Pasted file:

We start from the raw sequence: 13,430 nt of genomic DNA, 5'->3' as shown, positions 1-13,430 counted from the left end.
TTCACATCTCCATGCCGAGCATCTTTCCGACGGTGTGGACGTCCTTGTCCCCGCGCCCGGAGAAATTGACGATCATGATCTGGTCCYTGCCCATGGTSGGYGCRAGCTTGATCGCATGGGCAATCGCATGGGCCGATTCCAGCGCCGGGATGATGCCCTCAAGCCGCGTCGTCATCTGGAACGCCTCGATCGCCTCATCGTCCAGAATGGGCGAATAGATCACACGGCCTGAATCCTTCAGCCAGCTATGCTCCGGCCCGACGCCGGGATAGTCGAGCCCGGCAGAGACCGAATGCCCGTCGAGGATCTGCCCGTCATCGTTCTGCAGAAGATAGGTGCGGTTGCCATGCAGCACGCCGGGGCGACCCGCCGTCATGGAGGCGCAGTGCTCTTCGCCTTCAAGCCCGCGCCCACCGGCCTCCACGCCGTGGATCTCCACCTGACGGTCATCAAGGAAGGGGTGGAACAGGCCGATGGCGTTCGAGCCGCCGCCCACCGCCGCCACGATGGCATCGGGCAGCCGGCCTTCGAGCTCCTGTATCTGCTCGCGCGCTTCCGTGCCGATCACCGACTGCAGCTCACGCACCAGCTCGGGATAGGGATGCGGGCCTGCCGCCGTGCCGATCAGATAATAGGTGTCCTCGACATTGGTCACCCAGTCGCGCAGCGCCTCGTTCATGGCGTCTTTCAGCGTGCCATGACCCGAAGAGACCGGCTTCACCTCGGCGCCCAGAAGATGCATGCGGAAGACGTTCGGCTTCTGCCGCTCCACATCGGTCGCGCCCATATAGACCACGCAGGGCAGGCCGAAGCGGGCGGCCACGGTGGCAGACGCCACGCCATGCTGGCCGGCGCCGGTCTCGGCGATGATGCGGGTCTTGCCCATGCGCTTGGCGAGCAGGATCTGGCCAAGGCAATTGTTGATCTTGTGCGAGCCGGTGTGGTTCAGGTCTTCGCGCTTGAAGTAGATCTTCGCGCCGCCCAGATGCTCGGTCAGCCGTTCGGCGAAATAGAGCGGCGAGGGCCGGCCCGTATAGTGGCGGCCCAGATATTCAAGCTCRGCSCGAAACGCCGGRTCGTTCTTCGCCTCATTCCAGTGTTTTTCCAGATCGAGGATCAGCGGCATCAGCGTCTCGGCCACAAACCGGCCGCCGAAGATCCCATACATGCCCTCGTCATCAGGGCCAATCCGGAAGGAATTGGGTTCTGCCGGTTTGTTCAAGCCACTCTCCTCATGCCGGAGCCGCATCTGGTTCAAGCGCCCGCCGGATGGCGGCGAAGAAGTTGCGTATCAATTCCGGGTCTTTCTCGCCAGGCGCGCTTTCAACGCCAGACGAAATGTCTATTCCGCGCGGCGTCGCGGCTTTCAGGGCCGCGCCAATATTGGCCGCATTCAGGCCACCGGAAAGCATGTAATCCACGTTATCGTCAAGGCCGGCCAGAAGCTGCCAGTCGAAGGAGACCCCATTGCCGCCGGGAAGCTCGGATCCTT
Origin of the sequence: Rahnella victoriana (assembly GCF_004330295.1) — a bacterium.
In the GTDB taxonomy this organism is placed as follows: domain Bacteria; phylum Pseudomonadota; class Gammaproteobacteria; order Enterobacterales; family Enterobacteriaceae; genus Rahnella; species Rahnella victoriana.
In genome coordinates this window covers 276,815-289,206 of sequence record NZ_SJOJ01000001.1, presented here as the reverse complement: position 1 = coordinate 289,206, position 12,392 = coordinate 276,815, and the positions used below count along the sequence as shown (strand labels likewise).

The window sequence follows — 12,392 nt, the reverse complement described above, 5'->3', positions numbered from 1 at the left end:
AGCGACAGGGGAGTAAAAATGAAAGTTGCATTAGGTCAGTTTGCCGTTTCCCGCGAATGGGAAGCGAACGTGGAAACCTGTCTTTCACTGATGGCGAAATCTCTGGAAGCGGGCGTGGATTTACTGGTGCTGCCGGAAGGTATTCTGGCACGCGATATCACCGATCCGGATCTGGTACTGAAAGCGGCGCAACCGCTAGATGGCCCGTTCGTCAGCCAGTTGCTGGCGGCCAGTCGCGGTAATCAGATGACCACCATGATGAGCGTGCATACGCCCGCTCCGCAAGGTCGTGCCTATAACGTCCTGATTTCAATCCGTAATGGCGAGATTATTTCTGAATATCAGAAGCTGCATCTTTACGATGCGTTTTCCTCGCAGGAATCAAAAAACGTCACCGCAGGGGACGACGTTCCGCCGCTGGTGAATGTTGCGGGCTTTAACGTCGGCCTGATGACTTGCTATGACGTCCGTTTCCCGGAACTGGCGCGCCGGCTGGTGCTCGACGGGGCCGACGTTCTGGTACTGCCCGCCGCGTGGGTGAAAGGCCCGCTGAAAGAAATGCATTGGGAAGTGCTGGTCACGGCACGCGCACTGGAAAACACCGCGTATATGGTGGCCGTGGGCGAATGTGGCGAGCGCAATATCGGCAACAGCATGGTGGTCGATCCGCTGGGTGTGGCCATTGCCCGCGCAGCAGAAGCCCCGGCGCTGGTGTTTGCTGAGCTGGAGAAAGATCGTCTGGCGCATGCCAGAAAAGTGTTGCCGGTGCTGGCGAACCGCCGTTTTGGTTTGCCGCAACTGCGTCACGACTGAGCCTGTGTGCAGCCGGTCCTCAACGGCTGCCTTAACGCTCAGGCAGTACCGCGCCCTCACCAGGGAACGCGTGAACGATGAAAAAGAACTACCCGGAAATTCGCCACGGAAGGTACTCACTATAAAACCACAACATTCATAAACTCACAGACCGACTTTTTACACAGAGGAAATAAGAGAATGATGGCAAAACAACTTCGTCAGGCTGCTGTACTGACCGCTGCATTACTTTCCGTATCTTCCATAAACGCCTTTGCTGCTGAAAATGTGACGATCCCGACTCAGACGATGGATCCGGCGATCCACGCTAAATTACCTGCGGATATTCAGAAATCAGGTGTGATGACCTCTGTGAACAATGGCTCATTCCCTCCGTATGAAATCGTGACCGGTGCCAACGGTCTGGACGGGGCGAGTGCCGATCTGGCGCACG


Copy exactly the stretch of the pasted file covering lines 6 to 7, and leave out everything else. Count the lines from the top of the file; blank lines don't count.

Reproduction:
The window sequence follows — 12,392 nt, the reverse complement described above, 5'->3', positions numbered from 1 at the left end:
AGCGACAGGGGAGTAAAAATGAAAGTTGCATTAGGTCAGTTTGCCGTTTCCCGCGAATGGGAAGCGAACGTGGAAACCTGTCTTTCACTGATGGCGAAATCTCTGGAAGCGGGCGTGGATTTACTGGTGCTGCCGGAAGGTATTCTGGCACGCGATATCACCGATCCGGATCTGGTACTGAAAGCGGCGCAACCGCTAGATGGCCCGTTCGTCAGCCAGTTGCTGGCGGCCAGTCGCGGTAATCAGATGACCACCATGATGAGCGTGCATACGCCCGCTCCGCAAGGTCGTGCCTATAACGTCCTGATTTCAATCCGTAATGGCGAGATTATTTCTGAATATCAGAAGCTGCATCTTTACGATGCGTTTTCCTCGCAGGAATCAAAAAACGTCACCGCAGGGGACGACGTTCCGCCGCTGGTGAATGTTGCGGGCTTTAACGTCGGCCTGATGACTTGCTATGACGTCCGTTTCCCGGAACTGGCGCGCCGGCTGGTGCTCGACGGGGCCGACGTTCTGGTACTGCCCGCCGCGTGGGTGAAAGGCCCGCTGAAAGAAATGCATTGGGAAGTGCTGGTCACGGCACGCGCACTGGAAAACACCGCGTATATGGTGGCCGTGGGCGAATGTGGCGAGCGCAATATCGGCAACAGCATGGTGGTCGATCCGCTGGGTGTGGCCATTGCCCGCGCAGCAGAAGCCCCGGCGCTGGTGTTTGCTGAGCTGGAGAAAGATCGTCTGGCGCATGCCAGAAAAGTGTTGCCGGTGCTGGCGAACCGCCGTTTTGGTTTGCCGCAACTGCGTCACGACTGAGCCTGTGTGCAGCCGGTCCTCAACGGCTGCCTTAACGCTCAGGCAGTACCGCGCCCTCACCAGGGAACGCGTGAACGATGAAAAAGAACTACCCGGAAATTCGCCACGGAAGGTACTCACTATAAAACCACAACATTCATAAACTCACAGACCGACTTTTTACACAGAGGAAATAAGAGAATGATGGCAAAACAACTTCGTCAGGCTGCTGTACTGACCGCTGCATTACTTTCCGTATCTTCCATAAACGCCTTTGCTGCTGAAAATGTGACGATCCCGACTCAGACGATGGATCCGGCGATCCACGCTAAATTACCTGCGGATATTCAGAAATCAGGTGTGATGACCTCTGTGAACAATGGCTCATTCCCTCCGTATGAAATCGTGACCGGTGCCAACGGTCTGGACGGGGCGAGTGCCGATCTGGCGCACG